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2001 Hall of Fame Inductees

The 2001 Hall of Fame Inductees are:

Labor Force - James McNabb Bumgarner

The honoree in the Labor Force Category is a retired judge and decorated veteran. He served as a pilot in Word War II. Upon his return from war, Bumgarner graduated from the University of Illinois Law School. He was recalled to active duty and served in the Air Force from 1951-1974, including a tour of duty in Japan and later in Vietnam. In Vietnam, Bumgarner supervised criminal and civil law. He was appointed circuit judge in 1979, returning to private practice in 1995. In addition to continuing to practice law after a lengthy judicial and military career, Bumgarner continues to improve the quality of life for others through volunteer work with dozens of organizations. He is held in high esteem for his contributions to the law profession as well as his tireless service to the community.

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Community Service - Ruth Easton

Ruth Easton, honoree in the Community Service Category, has devoted nine decades of her life to volunteering. She is still working for the American Red Cross, and has since 1917 when then Mattoon chapter was founded. She has participated in nearly every program the relief organization has offered - home services, office work, hospital aid, disaster relief, blood drives and more. Easton also volunteers in nursing homes and for veterans, and makes homemade gifts for those in need. Despite personal tragedies - losing a five-month-old daughter to pneumonia, losing her first husband to inadequate medical care overseas, losing a son to cancer, and caring for her second husband until his death- Easton always found time to help others. "Volunteering grows to be a part of you," she says.

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Performance and Graphic Arts - Dr. Alice M. Purdes

Dr. Alice M. Purdes, honoree in the Performance/Graphics Arts Category, earned bachelor's and master's degrees from Illinois State University, a certificate from the Sorbonne in Paris and a doctorate from Florida State University. She was the first female doctorate holder in the Metro East area and spent more than 40 years educating others. Forty-one of those years were in the Venice, Illinois school system as director of music, elementary teacher, vocal music director, literacy programs coordinator and chairperson of Venice Technical Center’s language arts department. Throughout her career, Dr. Purdes traveled extensively and inspired her students by exposing them to music and musical instruments from every corner of the world. She is a member of the St. Louis Council on World Affairs and is regularly asked by the State Department to entertain foreign guests. She is also a great athlete, having won gold and silver medals in the national Senior Olympics.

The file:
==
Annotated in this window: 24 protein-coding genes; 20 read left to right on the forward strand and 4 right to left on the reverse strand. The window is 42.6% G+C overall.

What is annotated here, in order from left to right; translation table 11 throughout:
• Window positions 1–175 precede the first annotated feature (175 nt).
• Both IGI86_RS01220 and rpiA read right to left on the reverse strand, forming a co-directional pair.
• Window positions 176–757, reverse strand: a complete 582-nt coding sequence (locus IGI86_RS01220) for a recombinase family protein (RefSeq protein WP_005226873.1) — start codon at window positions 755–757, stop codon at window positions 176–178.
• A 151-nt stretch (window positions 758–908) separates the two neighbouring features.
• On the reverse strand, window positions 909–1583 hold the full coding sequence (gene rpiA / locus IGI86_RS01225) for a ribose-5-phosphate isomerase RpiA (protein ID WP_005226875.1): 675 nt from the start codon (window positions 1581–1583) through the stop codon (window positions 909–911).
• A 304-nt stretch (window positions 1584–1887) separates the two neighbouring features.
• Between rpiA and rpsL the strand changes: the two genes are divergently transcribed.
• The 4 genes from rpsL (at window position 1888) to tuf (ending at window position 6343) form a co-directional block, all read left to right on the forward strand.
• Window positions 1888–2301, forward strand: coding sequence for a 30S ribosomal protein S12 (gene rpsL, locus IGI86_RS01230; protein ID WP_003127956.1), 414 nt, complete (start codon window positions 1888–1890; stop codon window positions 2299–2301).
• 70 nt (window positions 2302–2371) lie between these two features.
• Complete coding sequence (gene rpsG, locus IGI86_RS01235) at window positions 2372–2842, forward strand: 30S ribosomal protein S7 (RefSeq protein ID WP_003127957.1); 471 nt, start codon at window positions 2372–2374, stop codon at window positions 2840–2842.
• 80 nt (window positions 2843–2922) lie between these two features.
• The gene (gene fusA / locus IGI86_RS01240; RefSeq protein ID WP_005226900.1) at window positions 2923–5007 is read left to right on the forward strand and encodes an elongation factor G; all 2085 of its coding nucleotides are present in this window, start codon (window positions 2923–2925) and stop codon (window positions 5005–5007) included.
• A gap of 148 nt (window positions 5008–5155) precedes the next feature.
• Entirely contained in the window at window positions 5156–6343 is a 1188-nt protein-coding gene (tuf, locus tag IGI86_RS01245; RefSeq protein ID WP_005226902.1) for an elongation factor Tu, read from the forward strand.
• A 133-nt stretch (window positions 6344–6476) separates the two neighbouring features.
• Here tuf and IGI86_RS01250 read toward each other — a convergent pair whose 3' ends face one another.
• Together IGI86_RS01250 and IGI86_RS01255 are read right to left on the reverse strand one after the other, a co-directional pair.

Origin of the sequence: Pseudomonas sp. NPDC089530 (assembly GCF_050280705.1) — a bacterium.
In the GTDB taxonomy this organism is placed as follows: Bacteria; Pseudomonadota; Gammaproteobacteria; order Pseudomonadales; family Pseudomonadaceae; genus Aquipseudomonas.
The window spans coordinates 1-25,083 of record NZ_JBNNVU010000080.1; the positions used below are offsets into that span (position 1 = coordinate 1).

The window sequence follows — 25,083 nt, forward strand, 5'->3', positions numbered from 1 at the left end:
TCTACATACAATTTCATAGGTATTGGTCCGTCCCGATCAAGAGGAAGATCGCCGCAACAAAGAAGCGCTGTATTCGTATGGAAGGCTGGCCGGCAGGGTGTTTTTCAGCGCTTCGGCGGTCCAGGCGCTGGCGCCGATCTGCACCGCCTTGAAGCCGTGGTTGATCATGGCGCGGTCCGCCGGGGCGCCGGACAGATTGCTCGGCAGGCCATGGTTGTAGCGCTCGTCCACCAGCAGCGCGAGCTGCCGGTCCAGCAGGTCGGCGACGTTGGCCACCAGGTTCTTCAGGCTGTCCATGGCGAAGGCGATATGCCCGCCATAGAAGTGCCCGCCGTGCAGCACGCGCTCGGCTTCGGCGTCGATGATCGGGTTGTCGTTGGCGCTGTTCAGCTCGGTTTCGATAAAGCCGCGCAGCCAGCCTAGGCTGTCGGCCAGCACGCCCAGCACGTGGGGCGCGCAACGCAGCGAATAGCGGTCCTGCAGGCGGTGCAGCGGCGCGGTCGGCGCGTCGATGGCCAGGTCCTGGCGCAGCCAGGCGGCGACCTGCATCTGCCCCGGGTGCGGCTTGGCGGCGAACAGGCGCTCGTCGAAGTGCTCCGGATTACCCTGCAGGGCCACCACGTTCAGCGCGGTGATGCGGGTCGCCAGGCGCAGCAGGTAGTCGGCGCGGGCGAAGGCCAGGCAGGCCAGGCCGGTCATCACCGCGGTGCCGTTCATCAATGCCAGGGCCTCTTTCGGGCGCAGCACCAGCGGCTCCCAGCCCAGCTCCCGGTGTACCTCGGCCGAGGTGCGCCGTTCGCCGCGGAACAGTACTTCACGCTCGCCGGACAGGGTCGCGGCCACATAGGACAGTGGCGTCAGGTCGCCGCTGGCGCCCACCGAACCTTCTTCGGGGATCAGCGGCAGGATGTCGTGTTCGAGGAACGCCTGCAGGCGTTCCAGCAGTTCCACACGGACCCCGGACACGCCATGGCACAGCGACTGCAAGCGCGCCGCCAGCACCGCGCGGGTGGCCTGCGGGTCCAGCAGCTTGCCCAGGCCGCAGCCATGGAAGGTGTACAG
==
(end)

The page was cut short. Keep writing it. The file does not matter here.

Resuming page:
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Education - Dr. Joe L. Mini

Dr. Mini is one of two honorees in the Education Category. He is the son of an Italian immigrant coal miner and has dedicated his life to education. He spent 35 years in Illinois public schools as a teacher, coach, principal, superintendent, author, consultant, administrator and more. He earned his Doctorate of Education from Illinois State University in 1966. He taught at schools in Aurora, Oglesby, Dimmick and Peru and served as Regional Superintendent of LaSalle County Schools for 20 years. He is author of two books on education, "Let Children be Children," and "Marty Goes to Kindergarten." He developed the Joseph J. Hohner Scholarship Fund, which has provided financial assistance to several thousand LaSalle County students since 1977. He developed LEASE (LaSalle County Educational Alliance for Special Education), formed the LaSalle County Schools Film Co-op, developed the Truants Alternative Program in LaSalle County, and started the Lighted Way Developmental Center and served as its president. Dr. Mini is known through the state for his commitment to education and public service.

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Education - Dr. Edmund Rooney

Dr. Edmund Rooney is also a winner in the Education Category. He is a distinguished journalist, educator and strong advocate for First Amendment. He won a Pulitzer Prize for reporting. His career in journalism began in 1941 when he served as a reporter for the military newspaper Stars and Stripes during World War II. He also worked at Chicago Daily News. In 1957, he won the Pulitzer Prize for a 1956 series of stories exposing misappropriation of funds by state auditor Orville Hodge. From 1963 to 1993 he was a Journalism Professor at Loyola University in Chicago, where he earned his doctorate in 1992. Dr. Rooney, who is the father of three journalists, inspired generations of students to reach for excellence in journalism and defend the public’s right to know. He is a member of the Chicago Journalism Hall of Fame.

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For more information on the Senior Illinois Hall of Fame, contact the Illinois Department on Aging Senior HelpLine.